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OGDEN -- Law enforcement agencies use many tools to keep their communities safe: manpower, vehicles, weapons.
But the Ogden Police Department is about to become the first agency in the country to add something new: A helium-filled blimp that can be pre-programmed to fly a certain path with multiple cameras on board that can send video in realtime to officers on the ground.
Earlier this week, Ogden Mayor Matthew Godfrey went before the city council and proposed using a remote control blimp for aerial surveillance over the city.
Many agencies around the country use manned helicopters, but they're very expensive. The city worked with Weber State University to find a cheaper alternative.
"It can do so much more," Mayor Godfrey said. "It can cover so much more ground with such tremendous precision, much more effective than a person on the ground."
The concept isn't new. The military has been using remote controlled vehicles for years on the battlefield, but new advancements in technology have made the necessary equipment smaller, lighter and a lot cheaper.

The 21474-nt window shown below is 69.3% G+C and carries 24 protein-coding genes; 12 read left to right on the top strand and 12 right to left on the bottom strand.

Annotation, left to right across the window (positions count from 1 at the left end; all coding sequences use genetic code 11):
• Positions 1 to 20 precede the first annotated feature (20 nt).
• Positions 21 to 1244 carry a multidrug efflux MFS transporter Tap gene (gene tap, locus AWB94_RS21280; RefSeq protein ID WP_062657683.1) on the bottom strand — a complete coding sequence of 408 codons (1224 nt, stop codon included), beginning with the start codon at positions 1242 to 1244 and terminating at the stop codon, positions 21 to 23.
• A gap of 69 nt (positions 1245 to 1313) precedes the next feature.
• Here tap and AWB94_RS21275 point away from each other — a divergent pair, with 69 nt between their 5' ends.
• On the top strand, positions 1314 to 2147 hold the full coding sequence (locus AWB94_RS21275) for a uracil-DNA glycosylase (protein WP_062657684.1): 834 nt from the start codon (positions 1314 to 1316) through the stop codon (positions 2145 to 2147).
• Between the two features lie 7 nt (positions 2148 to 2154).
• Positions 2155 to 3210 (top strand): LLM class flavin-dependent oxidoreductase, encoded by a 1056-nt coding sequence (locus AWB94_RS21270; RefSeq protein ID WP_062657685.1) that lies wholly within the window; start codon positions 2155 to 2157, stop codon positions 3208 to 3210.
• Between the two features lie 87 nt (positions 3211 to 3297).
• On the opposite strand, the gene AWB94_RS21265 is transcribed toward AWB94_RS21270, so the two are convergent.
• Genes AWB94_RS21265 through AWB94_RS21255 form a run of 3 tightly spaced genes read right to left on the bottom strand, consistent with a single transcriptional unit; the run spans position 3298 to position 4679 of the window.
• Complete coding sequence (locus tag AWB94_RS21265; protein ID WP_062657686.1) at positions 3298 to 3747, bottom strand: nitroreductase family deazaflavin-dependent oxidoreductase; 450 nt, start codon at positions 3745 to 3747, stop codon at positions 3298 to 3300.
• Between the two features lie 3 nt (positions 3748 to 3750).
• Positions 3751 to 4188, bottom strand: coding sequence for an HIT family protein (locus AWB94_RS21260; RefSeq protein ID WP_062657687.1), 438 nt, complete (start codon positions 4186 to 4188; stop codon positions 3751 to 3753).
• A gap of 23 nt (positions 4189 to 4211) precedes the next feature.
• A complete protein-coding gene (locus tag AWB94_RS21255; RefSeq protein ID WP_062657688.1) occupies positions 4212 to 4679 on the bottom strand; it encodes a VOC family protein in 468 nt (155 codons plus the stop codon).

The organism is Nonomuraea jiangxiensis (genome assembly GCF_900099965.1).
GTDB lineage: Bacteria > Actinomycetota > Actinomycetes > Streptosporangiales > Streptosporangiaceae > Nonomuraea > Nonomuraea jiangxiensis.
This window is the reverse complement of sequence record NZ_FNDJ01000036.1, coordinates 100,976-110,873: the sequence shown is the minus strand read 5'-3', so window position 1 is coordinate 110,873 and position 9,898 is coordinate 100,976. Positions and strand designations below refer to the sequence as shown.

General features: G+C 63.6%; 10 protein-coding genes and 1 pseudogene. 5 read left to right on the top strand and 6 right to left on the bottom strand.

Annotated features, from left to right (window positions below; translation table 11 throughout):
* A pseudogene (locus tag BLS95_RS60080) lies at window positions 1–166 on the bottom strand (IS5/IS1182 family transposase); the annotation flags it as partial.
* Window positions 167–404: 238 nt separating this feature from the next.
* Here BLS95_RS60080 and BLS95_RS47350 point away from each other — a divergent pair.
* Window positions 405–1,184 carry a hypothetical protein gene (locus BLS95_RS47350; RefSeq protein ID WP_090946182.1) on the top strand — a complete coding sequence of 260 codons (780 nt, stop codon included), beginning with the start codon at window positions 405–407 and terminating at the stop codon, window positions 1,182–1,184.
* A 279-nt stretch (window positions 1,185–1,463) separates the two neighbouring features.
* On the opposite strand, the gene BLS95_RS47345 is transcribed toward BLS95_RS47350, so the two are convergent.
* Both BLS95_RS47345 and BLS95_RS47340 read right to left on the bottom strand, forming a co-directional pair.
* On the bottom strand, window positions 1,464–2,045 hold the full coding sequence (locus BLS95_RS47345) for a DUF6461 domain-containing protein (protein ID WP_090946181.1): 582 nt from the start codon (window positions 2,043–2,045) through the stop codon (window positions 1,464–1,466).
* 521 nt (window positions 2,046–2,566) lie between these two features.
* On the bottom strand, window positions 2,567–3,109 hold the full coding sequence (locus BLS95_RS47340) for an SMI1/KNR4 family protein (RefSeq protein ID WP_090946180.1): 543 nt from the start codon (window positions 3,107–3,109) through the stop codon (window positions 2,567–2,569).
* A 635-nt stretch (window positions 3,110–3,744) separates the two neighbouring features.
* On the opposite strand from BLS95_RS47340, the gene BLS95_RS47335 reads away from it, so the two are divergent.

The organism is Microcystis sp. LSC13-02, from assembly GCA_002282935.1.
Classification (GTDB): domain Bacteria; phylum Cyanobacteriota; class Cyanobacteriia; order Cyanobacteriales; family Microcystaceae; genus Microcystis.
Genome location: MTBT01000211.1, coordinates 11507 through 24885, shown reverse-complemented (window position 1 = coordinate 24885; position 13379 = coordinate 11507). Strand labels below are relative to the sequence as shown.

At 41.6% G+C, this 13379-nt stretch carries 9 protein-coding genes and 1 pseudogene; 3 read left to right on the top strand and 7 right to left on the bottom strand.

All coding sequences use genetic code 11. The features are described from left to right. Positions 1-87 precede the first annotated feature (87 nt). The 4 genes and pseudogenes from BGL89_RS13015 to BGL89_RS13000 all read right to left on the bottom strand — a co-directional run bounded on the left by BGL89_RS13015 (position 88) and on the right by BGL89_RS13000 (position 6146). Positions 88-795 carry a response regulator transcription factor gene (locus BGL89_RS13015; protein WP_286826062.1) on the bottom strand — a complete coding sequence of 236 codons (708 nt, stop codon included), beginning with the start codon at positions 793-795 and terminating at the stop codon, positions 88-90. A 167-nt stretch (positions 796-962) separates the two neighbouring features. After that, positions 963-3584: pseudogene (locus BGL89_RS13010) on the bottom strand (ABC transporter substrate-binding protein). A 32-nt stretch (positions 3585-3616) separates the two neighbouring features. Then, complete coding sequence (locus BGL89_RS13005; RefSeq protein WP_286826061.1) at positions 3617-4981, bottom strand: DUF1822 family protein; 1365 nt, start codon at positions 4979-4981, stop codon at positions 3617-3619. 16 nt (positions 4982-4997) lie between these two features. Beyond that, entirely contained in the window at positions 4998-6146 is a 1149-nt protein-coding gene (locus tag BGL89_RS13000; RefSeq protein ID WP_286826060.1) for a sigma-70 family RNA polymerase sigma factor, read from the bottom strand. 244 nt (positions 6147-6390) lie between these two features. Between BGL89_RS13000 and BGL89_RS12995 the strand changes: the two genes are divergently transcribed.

"It provides a very viable, low-cost alternative for them, in effect, to put a patrolman in the sky," said Bradley Stringer, Executive Director of the Utah Center for Aeronautical Innovation and Design (UCAID) at Weber State. "To the best of our knowledge this will be a blimp's debut in law enforcement in a metropolitan setting."
Ogden's mayor and police chief worked with Weber State University to develop this so-called unmanned aerial vehicle, or UAV for law enforcement surveillance.
At first glance, it looks like a toy. It's 52 feet long and 4 feet wide. It's fast and can turn on a dime.
Ogden hopes to have its first blimp on patrol as soon as the spring of 2011. Godfrey expects other law enforcement agencies will be paying close attention.
"The price points that we've been discussing are so attractive that I imagine that if this works they way we all expect it will, this will be something that will be deployed in many if not all police departments around the country," Godfrey said.
The cost of a blimp would be about the same as a well-equipped, full-sized law enforcement vehicle.